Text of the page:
HTC Wildfire S review: Verdict

HTC wildfire s review

The HTC Wildfire S is a solid, charming little phone, ideal for those making their first steps into the smartphone world. Experienced Android users won't be impressed by its average web performance and lack of gaming power, but those who don't mind the odd glitch will love its staggering collection of social features.

We liked

The physical form of the phone itself is good. It feels well made, HTC's rubberised back is nice in the hand and the screen feels solid. The capacitive menu buttons are very responsive too.

The updated HTC Sense 2.1 UI is another fantastic effort from HTC. Some of its widgets are a little bland-looking, but the functionality you get from having both Android 2.3 and HTC Sense is peerless.

HTC's contacts system is immensely impressive. A variety of Home screen widgets and easy customisation make it simple to invent your own one-click messaging powerhouse.

We disliked

Being limited to 640x480 video recording is a little disappointing, especially when many other smartphones with similar 5MP cameras manage 720p video capture with no trouble.

Also, the phone struggles to actually record. The digital zoom, while nice to have on occasion, is rendered useless by the lag.

The 600MHz processor does struggle to keep things running smoothly elsewhere, especially when using the web and gaming. Angry Birds is a bit jerky, which is an enormous crime in this day and age.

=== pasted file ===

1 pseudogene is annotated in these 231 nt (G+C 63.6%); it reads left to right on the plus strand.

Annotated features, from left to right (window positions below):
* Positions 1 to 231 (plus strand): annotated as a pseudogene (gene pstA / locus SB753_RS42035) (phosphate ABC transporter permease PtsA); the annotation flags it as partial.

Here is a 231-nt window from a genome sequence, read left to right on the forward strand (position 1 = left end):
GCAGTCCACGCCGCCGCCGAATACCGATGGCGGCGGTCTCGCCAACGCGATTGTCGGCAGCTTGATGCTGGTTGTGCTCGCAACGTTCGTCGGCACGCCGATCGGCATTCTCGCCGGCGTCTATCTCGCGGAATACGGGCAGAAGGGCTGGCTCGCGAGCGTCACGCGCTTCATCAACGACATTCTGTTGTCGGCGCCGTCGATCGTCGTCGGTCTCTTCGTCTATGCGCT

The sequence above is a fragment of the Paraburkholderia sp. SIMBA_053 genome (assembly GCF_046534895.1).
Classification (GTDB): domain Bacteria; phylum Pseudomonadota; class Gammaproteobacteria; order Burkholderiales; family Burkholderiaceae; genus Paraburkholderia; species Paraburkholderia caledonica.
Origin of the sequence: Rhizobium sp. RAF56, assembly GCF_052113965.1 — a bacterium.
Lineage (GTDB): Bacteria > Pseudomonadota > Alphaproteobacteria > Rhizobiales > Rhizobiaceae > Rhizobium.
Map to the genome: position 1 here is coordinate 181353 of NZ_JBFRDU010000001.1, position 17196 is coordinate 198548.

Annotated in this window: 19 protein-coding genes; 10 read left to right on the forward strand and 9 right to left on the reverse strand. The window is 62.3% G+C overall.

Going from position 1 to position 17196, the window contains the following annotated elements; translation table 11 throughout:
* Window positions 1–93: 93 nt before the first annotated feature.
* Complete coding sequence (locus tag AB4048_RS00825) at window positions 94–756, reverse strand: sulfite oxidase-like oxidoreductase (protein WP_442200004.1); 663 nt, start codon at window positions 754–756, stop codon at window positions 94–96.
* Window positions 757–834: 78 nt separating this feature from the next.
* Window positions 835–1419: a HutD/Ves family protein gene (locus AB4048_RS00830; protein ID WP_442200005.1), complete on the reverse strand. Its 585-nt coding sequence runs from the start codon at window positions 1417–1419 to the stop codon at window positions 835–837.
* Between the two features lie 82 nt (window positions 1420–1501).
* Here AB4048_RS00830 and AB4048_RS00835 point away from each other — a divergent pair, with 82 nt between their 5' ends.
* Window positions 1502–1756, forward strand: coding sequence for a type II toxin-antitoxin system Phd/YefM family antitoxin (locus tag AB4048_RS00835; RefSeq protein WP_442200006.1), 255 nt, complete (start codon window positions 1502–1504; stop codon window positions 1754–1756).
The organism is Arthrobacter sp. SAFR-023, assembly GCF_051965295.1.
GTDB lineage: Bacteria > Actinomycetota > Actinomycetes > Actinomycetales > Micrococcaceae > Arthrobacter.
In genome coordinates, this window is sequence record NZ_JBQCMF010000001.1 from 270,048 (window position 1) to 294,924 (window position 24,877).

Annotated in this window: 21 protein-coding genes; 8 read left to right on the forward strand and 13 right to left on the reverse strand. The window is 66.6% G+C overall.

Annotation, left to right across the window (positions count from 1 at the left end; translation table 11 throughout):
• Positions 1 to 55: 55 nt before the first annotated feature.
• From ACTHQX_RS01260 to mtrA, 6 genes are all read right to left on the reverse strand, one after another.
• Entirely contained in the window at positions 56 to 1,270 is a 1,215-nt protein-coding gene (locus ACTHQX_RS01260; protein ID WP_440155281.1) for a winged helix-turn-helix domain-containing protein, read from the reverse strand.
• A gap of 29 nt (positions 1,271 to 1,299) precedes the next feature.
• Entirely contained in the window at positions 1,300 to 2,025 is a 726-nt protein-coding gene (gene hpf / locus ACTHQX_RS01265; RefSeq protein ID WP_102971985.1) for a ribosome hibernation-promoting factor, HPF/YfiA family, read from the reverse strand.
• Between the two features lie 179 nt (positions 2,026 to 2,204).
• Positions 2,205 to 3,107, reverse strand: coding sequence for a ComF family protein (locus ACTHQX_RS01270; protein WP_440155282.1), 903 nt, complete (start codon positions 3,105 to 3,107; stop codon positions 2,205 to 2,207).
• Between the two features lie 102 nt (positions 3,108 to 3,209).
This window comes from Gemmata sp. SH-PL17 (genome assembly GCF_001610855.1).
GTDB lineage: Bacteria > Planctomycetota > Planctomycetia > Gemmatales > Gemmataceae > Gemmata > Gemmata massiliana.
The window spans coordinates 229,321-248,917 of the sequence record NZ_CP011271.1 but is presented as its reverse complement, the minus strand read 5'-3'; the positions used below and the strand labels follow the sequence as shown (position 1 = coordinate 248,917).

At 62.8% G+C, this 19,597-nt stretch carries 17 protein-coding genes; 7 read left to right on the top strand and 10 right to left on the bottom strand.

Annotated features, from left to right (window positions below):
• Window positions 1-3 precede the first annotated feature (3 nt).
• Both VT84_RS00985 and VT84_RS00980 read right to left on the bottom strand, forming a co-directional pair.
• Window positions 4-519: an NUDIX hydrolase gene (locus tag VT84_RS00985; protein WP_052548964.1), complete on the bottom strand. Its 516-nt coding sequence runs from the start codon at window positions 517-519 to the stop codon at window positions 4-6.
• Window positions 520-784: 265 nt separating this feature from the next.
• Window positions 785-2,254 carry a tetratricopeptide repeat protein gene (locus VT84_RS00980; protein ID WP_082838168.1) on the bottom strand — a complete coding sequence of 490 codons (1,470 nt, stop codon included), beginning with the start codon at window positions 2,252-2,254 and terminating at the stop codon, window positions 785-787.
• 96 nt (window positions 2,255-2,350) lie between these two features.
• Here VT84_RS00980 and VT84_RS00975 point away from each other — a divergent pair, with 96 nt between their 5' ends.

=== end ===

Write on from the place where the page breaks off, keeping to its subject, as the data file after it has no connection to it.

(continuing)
Verdict

The HTC Wildfire S is a solid and well-featured phone, no doubt about that, but the poor little thing struggles to render some web pages and isn't exactly future-proof in this fast-moving mobile world.

Yes, you get Android 2.3 and all the many joys of HTC Sense, but without Flash Player support and with a processor that would've been considered slow in 2010, it's hard to find a place in 2011's vibrant, multicultural smartphone scene for the HTC Wildfire S.

For only a few quid more – about an extra £3 per month on monthly tariffs – you could get the vastly more impressive HTC Desire S instead, which features much the same software running on significantly more capable hardware.

Or for much less money you could pick up a PAYG model such as the Orange San Francisco, the LG Optimus One or the Samsung Galaxy Ace.

Sadly for HTC, there are many cheaper options available to those looking for their first smartphone right now.

The only ace up the sleeve of the Wildfire S is its arrival to running Android 2.3, which simply isn't enough to warrant the extra money.